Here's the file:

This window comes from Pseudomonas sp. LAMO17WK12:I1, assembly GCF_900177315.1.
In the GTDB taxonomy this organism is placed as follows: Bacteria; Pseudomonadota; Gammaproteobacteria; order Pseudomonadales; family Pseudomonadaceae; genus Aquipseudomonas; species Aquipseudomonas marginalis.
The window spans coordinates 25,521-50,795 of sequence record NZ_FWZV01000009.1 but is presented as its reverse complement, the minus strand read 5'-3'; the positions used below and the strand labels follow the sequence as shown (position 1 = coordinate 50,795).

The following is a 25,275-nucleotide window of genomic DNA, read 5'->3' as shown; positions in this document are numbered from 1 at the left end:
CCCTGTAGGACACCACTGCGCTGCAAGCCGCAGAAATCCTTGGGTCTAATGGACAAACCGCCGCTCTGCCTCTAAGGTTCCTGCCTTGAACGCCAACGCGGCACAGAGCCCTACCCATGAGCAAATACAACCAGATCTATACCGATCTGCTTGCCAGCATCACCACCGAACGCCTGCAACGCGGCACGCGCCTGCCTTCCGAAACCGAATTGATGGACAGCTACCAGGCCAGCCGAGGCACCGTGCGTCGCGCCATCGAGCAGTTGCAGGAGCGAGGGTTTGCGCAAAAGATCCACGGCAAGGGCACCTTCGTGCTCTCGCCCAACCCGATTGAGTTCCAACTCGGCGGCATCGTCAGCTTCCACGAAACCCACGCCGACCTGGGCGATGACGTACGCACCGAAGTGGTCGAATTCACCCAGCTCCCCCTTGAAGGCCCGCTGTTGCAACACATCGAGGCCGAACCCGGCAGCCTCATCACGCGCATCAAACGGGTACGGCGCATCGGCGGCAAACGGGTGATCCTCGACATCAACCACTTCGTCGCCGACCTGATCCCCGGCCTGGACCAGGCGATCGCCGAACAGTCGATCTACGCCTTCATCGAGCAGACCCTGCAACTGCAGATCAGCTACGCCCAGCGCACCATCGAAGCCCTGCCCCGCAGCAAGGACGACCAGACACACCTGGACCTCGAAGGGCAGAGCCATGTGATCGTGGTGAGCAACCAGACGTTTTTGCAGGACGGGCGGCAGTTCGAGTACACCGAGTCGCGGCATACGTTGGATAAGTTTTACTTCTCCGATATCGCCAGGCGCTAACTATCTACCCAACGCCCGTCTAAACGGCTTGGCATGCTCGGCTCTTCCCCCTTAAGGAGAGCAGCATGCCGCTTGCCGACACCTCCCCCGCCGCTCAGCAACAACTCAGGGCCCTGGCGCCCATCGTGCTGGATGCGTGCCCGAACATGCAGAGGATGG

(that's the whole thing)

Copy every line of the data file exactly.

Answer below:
This window comes from Pseudomonas sp. LAMO17WK12:I1, assembly GCF_900177315.1.
In the GTDB taxonomy this organism is placed as follows: Bacteria; Pseudomonadota; Gammaproteobacteria; order Pseudomonadales; family Pseudomonadaceae; genus Aquipseudomonas; species Aquipseudomonas marginalis.
The window spans coordinates 25,521-50,795 of sequence record NZ_FWZV01000009.1 but is presented as its reverse complement, the minus strand read 5'-3'; the positions used below and the strand labels follow the sequence as shown (position 1 = coordinate 50,795).

The following is a 25,275-nucleotide window of genomic DNA, read 5'->3' as shown; positions in this document are numbered from 1 at the left end:
CCCTGTAGGACACCACTGCGCTGCAAGCCGCAGAAATCCTTGGGTCTAATGGACAAACCGCCGCTCTGCCTCTAAGGTTCCTGCCTTGAACGCCAACGCGGCACAGAGCCCTACCCATGAGCAAATACAACCAGATCTATACCGATCTGCTTGCCAGCATCACCACCGAACGCCTGCAACGCGGCACGCGCCTGCCTTCCGAAACCGAATTGATGGACAGCTACCAGGCCAGCCGAGGCACCGTGCGTCGCGCCATCGAGCAGTTGCAGGAGCGAGGGTTTGCGCAAAAGATCCACGGCAAGGGCACCTTCGTGCTCTCGCCCAACCCGATTGAGTTCCAACTCGGCGGCATCGTCAGCTTCCACGAAACCCACGCCGACCTGGGCGATGACGTACGCACCGAAGTGGTCGAATTCACCCAGCTCCCCCTTGAAGGCCCGCTGTTGCAACACATCGAGGCCGAACCCGGCAGCCTCATCACGCGCATCAAACGGGTACGGCGCATCGGCGGCAAACGGGTGATCCTCGACATCAACCACTTCGTCGCCGACCTGATCCCCGGCCTGGACCAGGCGATCGCCGAACAGTCGATCTACGCCTTCATCGAGCAGACCCTGCAACTGCAGATCAGCTACGCCCAGCGCACCATCGAAGCCCTGCCCCGCAGCAAGGACGACCAGACACACCTGGACCTCGAAGGGCAGAGCCATGTGATCGTGGTGAGCAACCAGACGTTTTTGCAGGACGGGCGGCAGTTCGAGTACACCGAGTCGCGGCATACGTTGGATAAGTTTTACTTCTCCGATATCGCCAGGCGCTAACTATCTACCCAACGCCCGTCTAAACGGCTTGGCATGCTCGGCTCTTCCCCCTTAAGGAGAGCAGCATGCCGCTTGCCGACACCTCCCCCGCCGCTCAGCAACAACTCAGGGCCCTGGCGCCCATCGTGCTGGATGCGTGCCCGAACATGCAGAGGATGG